Flexibility training focuses on creating length in the muscles used in a workout, or in the case of Group Centergy, creating length in the muscles as part of the workout. Most Group Fitness class experiences contain a flexibility component. These components may occur throughout the workout, like post track stretching in Group Power or Stress Reversals in Group Ride, or at the end of the workout to lengthen the major muscles used in the workout.
We use two types of stretches, static and dynamic. Static stretches are held in a non-moving position, such as reaching toward your toes and holding the stretch. Dynamic or moving stretches travel through space and are often set to rhythmic sequences in the music. You may find yourself rotating your trunk of reaching your arms overhead to achieve this.
Flexibility work is reserved for portions of the workout when the muscles have been sufficiently warmed, for example, the end of a track or the end of a workout. It is important for your muscles to be well prepared with enough heat and oxygenated blood to stretch and gain the benefits of flexibility. In Group Power and Group Active you will stretch at the end of the strength tracks. This is important because the effects of strength training can cause your muscles to become stiff or tight. Stretching helps relieve this type of feeling. Stretching also occurs toward or at the end of Group Active, Group Centergy, Group Kick, Group Power, Group Ride, and Group Stretch. Think of it as a relaxing finish to all of your hard work.
Why We Need to Stretch
Flexibility training is often overlooked, even though scientific research shows that we receive tremendous benefits from it. Research shows that when you have too much strength without flexibility, you can put yourself at risk for injury. Given the positions most of us assume on a daily basis, such as sitting at computers, driving our cars, reading to our children, or eating at the dinner table, we repeatedly put our postural muscles to the test. What happens? Typically, our shoulders are rounded forward, our heads poke forward, and our spine curves forward. Did you notice the common word? Things all shift forward. One of the goals of our stretched is to improve our posture by lengthening the shortened muscles created by these everyday positions. This is why we need to stretch.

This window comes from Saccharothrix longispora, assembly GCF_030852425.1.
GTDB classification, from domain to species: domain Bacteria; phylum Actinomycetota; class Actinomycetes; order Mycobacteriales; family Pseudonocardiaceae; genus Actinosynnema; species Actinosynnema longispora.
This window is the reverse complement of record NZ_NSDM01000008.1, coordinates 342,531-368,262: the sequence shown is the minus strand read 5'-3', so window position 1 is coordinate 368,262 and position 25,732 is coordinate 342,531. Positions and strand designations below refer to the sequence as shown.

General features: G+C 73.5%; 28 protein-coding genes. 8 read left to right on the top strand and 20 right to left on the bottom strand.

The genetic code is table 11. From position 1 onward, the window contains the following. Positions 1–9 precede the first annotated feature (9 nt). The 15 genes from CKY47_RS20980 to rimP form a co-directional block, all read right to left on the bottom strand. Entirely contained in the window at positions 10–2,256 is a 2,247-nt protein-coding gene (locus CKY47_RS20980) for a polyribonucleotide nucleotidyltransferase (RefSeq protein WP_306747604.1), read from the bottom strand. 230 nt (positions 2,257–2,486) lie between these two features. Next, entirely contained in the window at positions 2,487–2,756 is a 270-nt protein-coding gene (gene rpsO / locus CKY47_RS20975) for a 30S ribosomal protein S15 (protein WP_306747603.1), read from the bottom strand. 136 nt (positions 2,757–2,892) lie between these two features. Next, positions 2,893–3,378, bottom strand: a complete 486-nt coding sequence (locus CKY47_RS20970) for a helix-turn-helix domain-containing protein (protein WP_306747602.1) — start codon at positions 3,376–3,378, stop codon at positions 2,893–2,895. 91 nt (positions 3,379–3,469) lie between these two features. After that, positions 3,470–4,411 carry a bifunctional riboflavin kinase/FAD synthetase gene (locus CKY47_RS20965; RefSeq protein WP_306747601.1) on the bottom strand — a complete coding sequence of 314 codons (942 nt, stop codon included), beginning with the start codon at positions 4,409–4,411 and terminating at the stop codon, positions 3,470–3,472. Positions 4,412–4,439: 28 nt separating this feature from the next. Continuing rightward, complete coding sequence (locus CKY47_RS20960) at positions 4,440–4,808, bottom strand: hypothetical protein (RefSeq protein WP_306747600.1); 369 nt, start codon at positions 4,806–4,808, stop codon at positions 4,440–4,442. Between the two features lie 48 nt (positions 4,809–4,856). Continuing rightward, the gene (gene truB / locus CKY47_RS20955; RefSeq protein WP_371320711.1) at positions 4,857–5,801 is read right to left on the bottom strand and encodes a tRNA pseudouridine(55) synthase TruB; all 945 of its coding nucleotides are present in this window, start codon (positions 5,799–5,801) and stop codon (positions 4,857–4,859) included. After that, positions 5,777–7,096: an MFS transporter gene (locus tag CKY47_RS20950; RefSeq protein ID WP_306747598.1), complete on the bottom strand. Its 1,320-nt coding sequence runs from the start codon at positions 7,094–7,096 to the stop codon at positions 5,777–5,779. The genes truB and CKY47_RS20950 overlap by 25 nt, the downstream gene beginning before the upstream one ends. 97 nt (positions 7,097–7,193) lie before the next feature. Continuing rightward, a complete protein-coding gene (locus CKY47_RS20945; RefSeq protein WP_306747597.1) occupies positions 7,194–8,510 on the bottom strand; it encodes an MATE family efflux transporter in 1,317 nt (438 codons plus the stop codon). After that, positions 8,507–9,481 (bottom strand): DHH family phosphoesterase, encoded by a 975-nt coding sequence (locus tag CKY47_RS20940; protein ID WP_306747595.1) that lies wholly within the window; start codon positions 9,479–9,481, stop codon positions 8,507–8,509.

The Benefits of Flexibility
- Improves your ability to move
- Improves your posture
- Improves your coordination
- Enhances relaxation
- Reduces muscle stiffness
- May decrease the risk of injury associated with exercise
- Can offset age-related degeneration
One of the most important things to remember when you are stretching is to focus on technique first, then on increasing your range of motion. It is not important whether you can barely reach your toes or you can do a split. Try not to compare yourself to anyone else around you in class. Feeling a stretch creating length in the muscles of your body is what is most important. It takes time to gain length in your muscles. Muscles don’t get tight overnight, so don’t expect amazing changes overnight. If you stretch two to three days per week, you will notice your body changing and that you can do certain daily activities more easily. You’ll stand taller, walk more efficiently, and simply feel better about yourself on the inside and the outside.